The conservative government was strongly opposed, and representatives of the agro-industrial complex were outraged. But to no avail. Just four months later, the petition received support from 1.75 million Bavarians — about a fifth of the state electorate. Five months after that, in July 2019, the petition was passed into law, under the same conservative governor who a few months earlier had been leading the opposition. …


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It’s 2020. Britain has left the EU. Trump is preparing for his second term. Bolsonaro keeps the deforestation of the Amazon soaring. Australia is still on fire. The people from Hong Kong to Paris, from Teheran, Beirut and Bagdad to Santiago de Chile keep rising against what they see as corrupt and illegitimate governments.

The good news in 2020 may be that most people are now aware of climate change. Places like the World Economic Forum in Davos demonstrate that the topic has finally reached the executive mainstream. Everyone realizes that global warming presents a serious threat to our future. The bad news is that most people harbor a deep-seated doubt, or even find themselves collectively depressed concerning our capacity to turn this situation around. In this three-part column, I will outline how a profound shift to reverse global warming and transform our economic, democratic, and learning infrastructures is not only necessary, but also quite possible within the next decade or two. Such a shift will be possible if society focuses on three collective blind spots; focal points and dimensions of change work that have largely been ignored. …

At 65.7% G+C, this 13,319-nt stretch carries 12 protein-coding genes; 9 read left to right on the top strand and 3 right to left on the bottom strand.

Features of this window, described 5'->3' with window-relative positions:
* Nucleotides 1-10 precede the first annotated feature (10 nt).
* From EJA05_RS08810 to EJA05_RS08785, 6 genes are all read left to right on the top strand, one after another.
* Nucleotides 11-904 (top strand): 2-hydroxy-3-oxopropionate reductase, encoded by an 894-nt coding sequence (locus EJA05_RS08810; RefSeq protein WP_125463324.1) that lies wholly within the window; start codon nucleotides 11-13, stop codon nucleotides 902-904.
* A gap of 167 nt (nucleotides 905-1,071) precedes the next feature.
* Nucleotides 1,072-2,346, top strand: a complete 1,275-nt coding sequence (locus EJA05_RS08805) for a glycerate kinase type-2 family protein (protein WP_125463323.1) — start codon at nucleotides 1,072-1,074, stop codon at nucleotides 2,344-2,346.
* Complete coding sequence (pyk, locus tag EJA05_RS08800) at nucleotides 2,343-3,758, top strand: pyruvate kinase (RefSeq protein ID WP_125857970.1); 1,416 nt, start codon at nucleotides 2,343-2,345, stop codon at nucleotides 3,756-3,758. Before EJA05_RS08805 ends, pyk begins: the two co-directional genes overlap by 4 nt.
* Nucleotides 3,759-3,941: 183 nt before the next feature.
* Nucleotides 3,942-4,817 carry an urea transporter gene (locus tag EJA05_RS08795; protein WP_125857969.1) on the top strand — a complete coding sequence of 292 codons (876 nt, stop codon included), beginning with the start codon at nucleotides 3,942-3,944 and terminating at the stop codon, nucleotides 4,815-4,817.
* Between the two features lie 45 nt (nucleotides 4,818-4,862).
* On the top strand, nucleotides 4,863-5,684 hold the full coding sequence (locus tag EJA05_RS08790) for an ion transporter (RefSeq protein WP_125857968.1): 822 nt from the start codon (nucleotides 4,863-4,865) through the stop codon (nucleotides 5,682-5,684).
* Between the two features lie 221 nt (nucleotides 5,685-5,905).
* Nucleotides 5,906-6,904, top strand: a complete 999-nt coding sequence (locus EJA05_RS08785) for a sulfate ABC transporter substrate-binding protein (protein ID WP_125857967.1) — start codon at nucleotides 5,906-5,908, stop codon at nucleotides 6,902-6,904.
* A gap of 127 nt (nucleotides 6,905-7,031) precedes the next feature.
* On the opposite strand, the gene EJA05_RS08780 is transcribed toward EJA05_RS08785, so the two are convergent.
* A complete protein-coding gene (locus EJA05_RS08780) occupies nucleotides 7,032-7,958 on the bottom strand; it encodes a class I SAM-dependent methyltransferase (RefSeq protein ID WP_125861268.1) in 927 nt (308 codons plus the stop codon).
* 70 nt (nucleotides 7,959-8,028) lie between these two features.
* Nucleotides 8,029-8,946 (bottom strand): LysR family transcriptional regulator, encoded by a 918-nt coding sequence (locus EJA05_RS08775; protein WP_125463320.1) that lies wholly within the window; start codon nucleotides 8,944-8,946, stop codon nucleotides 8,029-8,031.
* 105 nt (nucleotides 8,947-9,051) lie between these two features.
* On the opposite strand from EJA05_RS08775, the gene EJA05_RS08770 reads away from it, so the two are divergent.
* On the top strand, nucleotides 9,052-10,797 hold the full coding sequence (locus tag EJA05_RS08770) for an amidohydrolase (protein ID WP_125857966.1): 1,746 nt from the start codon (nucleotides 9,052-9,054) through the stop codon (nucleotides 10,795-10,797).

Otto Scharmer and Eva Pomeroy

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The Social Field Research Summer School — Berlin, 2019

In June 2019, 55 researchers, graduate students, artists, practitioners and academics gathered at the FORUM Factory in Berlin for an unconventional research event: the launch of the inaugural Social Field Research Summer School. They came from 23 different countries across five continents with the intention to advance the research that helps illuminate the deeper structures (and often hidden dimensions) of the social field.

The multi-stakeholder nature of the gathering was reflected in the diversity of organizations represented, some of which include the World Health Organization, Impact Hub, Ministry of Social Development (New Zealand), Centre for Human Ecology (Glasgow), Stockholm School of Economics, Federal University of Rio de Janeiro State, Forum for the Future, Centre for Social Impact (University of Western Australia), Scottish Government, Massachusetts Institute of Technology, and the universities of Edinburgh, Vienna, Rennes, Antwerp, Cambridge, Pittsburgh, Wisconsin, and Stavanger among many others. …

About

Otto Scharmer

Senior Lecturer, MIT. Co-founder, Presencing Institute. www.ottoscharmer.com